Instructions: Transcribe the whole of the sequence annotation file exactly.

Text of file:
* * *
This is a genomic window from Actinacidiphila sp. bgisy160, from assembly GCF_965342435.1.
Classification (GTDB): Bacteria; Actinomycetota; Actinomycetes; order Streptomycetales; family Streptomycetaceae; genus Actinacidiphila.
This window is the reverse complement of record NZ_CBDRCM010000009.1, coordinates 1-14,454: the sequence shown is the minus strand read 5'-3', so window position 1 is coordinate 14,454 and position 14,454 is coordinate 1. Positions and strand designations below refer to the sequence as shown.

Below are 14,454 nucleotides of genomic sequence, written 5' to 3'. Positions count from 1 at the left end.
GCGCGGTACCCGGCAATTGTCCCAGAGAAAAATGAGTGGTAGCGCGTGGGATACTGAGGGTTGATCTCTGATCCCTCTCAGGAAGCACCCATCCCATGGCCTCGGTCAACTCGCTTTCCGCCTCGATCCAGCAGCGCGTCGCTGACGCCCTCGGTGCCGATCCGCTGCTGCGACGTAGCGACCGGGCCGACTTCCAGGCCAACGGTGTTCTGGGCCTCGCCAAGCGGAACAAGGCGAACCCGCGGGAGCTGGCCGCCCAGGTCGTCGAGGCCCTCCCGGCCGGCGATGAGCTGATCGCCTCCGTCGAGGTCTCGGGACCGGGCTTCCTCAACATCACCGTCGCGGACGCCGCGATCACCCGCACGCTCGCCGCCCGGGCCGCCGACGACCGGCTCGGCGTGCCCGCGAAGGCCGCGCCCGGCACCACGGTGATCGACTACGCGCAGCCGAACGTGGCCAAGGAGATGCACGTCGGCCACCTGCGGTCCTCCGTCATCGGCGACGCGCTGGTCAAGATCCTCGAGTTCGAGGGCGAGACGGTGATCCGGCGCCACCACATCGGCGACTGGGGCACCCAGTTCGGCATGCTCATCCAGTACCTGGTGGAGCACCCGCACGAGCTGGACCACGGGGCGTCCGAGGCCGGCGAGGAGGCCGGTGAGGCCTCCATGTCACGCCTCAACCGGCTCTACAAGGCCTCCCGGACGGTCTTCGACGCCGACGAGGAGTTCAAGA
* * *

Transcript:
This is a genomic window from Actinacidiphila sp. bgisy160, from assembly GCF_965342435.1.
Classification (GTDB): Bacteria; Actinomycetota; Actinomycetes; order Streptomycetales; family Streptomycetaceae; genus Actinacidiphila.
This window is the reverse complement of record NZ_CBDRCM010000009.1, coordinates 1-14,454: the sequence shown is the minus strand read 5'-3', so window position 1 is coordinate 14,454 and position 14,454 is coordinate 1. Positions and strand designations below refer to the sequence as shown.

Below are 14,454 nucleotides of genomic sequence, written 5' to 3'. Positions count from 1 at the left end.
GCGCGGTACCCGGCAATTGTCCCAGAGAAAAATGAGTGGTAGCGCGTGGGATACTGAGGGTTGATCTCTGATCCCTCTCAGGAAGCACCCATCCCATGGCCTCGGTCAACTCGCTTTCCGCCTCGATCCAGCAGCGCGTCGCTGACGCCCTCGGTGCCGATCCGCTGCTGCGACGTAGCGACCGGGCCGACTTCCAGGCCAACGGTGTTCTGGGCCTCGCCAAGCGGAACAAGGCGAACCCGCGGGAGCTGGCCGCCCAGGTCGTCGAGGCCCTCCCGGCCGGCGATGAGCTGATCGCCTCCGTCGAGGTCTCGGGACCGGGCTTCCTCAACATCACCGTCGCGGACGCCGCGATCACCCGCACGCTCGCCGCCCGGGCCGCCGACGACCGGCTCGGCGTGCCCGCGAAGGCCGCGCCCGGCACCACGGTGATCGACTACGCGCAGCCGAACGTGGCCAAGGAGATGCACGTCGGCCACCTGCGGTCCTCCGTCATCGGCGACGCGCTGGTCAAGATCCTCGAGTTCGAGGGCGAGACGGTGATCCGGCGCCACCACATCGGCGACTGGGGCACCCAGTTCGGCATGCTCATCCAGTACCTGGTGGAGCACCCGCACGAGCTGGACCACGGGGCGTCCGAGGCCGGCGAGGAGGCCGGTGAGGCCTCCATGTCACGCCTCAACCGGCTCTACAAGGCCTCCCGGACGGTCTTCGACGCCGACGAGGAGTTCAAGA